Recently I noticed ReSharper’s built-in test runner doesn’t require you to decorate your fixtures as TestFixture — it’s smart enough to locate Test methods regardless. My team noticed this too, and as a result we’ve started to omit TestFixture entirely.

Turns out this is a big mistake. NUnit itself requires them — in our case, we discovered our build server (which calls NUnit directly) was ignoring a large number of tests (including some that were failing), and was reporting much lower code coverage results than expected.

So, somehow we need to enforce that the TestFixture attribute is applied everywhere it should be, so us lazy ReSharper developers don’t miss anything. Not to worry… we can write a test for that!

[TestFixture]
public class MissingTestFixtureAttributeTests
{
    [Test]
    public void All_test_fixtures_must_have_test_fixture_attribute()
    {
        IEnumerable<Type> badFixtures =
            from t in Assembly.GetExecutingAssembly().GetTypes()
            where HasTests(t)
            where IsMissingTestFixtureAttribute(t)
            select t;

        ErrorIfAny(badFixtures);
    }

    static bool HasTests(Type type)
    {
        var testMethods =
            from m in type.GetMethods()
            from a in m.GetCustomAttributes(typeof (TestAttribute), true)
            select m;

        return testMethods.Any();
    }

    static bool IsMissingTestFixtureAttribute(Type type)
    {
        var attributes =
            from a in type.GetCustomAttributes(typeof (TestFixtureAttribute), true)
            select a;

        return !attributes.Any();
    }

    private static void ErrorIfAny(IEnumerable<Type> fixtures)
    {
        if (!fixtures.Any())
            return;

        var sb = new StringBuilder("The following types are missing [TestFixture] attributes:");
        sb.AppendLine();
        foreach(Type type in fixtures)
        {
            sb.AppendLine();
            sb.Append(type);
        }

        throw new Exception(sb.ToString());
    }
}
May 13th, 2010 | 2 Comments

We’ve been using Udi Dahan’s excellent Domain Events pattern in a project at work. It’s best to keep them as coarse-grained as possible, but we have already identified a dozen or so events that need to be raised by the domain and processed by our services layer.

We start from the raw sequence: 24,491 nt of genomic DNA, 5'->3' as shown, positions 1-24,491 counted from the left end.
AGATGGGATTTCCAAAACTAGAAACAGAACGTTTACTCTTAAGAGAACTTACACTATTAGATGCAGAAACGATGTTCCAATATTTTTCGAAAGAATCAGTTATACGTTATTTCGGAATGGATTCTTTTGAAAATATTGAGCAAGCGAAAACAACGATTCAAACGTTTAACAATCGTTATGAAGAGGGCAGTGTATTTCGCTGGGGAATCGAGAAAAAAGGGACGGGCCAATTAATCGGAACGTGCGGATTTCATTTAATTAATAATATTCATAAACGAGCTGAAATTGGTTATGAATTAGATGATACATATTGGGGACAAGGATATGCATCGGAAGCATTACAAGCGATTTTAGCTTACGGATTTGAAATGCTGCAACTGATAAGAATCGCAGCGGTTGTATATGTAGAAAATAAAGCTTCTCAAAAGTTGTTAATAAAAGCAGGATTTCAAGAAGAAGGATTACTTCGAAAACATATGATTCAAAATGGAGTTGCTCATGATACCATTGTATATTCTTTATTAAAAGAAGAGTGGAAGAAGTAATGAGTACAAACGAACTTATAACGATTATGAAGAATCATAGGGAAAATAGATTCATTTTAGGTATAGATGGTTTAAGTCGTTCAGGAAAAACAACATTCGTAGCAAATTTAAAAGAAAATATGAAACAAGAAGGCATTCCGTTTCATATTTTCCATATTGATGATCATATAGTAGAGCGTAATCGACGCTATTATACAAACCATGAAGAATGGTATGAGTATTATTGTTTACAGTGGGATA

Naturally, however, I am forgetting to register some of the event handlers in our IoC container. So, as before with our domain services, I decided to write some integration tests to check everything is set up properly. This is very simple to achieve using NUnit’s trusty parameterized tests, ServiceLocator and a sprinkling of generics:

IEnumerable<Type> GetDomainEvents()
{
    var domain = Assembly.GetAssembly(typeof(Employee));

    return domain.GetTypes()
        .Where(typeof(IDomainEvent).IsAssignableFrom)
        .Where(t => !t.Equals(typeof(IDomainEvent)));
}

[Test]
public void Should_be_able_to_resolve_handlers_for_domain_event(
    [ValueSource("GetDomainEvents")]Type @event)
{
    var handler = typeof (IHandles<>).MakeGenericType(@event);

    ServiceLocator.Current.GetAllInstances(handler).Should().Not.Be.Empty();
}

This reveals a nice todo list of all the handlers we haven’t implemented yet. And the ones I forgot to register!

NUnit Should_be_able_to_resolve_handlers_for_domain_event

August 31st, 2009 | No Comments Yet

One small problem I encountered when getting into Dependency Injection (DI) and Inversion of Control (IoC) was that even though all my services were now beautifully SOLID and test-driven, quite often it was all wasted because I forgot to register them in my IoC container, causing massive errors that wouldn’t be detected until runtime (oops).

Luckily, it is very easy to write a test to check everything has been registered properly. All you need is a bit of reflection to find all the interfaces in an assembly, then try to resolve them all:

[Test]
public void Should_be_able_to_resolve_all_interfaces_in_domain()
{
    var domain = Assembly.GetAssembly(typeof(Book));
    var interfaces = domain.GetTypes().Where(t => t.IsInterface);
    foreach (Type @interface in interfaces)
    {
        Assert.IsNotNull(ServiceLocator.Current.GetInstance(@interface));
    }
}

We can make this even nicer with NUnit 2.5. Instead of a for loop with multiple asserts within one test case (hmm) that can only show one failure at a time (ugh), we can use NUnit parameterized tests to automagically generate a separate test case for each interface we need to resolve:

NUnit parameterized tests

That’s heaps easier to read (otherwise Unity’s exceptions are very terse), and we can see multiple failures in one run. To make NUnit generate this without typing them all out by hand, all you need is the new ValueSource attribute, which lets you choose a method, field or property or method that returns an IEnumerable set of objects:

public IEnumerable<Type> GetDomainInterfaces()
{
    var domain = Assembly.GetAssembly(typeof(Book));
    return domain.GetTypes().Where(t => t.IsInterface);
}

[Test]
public void Should_be_able_to_resolve_domain_service(
    [ValueSource("GetDomainInterfaces")]Type @interface)
{
    Assert.IsNotNull(ServiceLocator.Current.GetInstance(@interface));
}

Note I include this with my integration tests, because it can take a few secs to run (e.g. I keep my NHibernate ISession in the container, and building the session factory takes a long time).

June 8th, 2009 | 2 Comments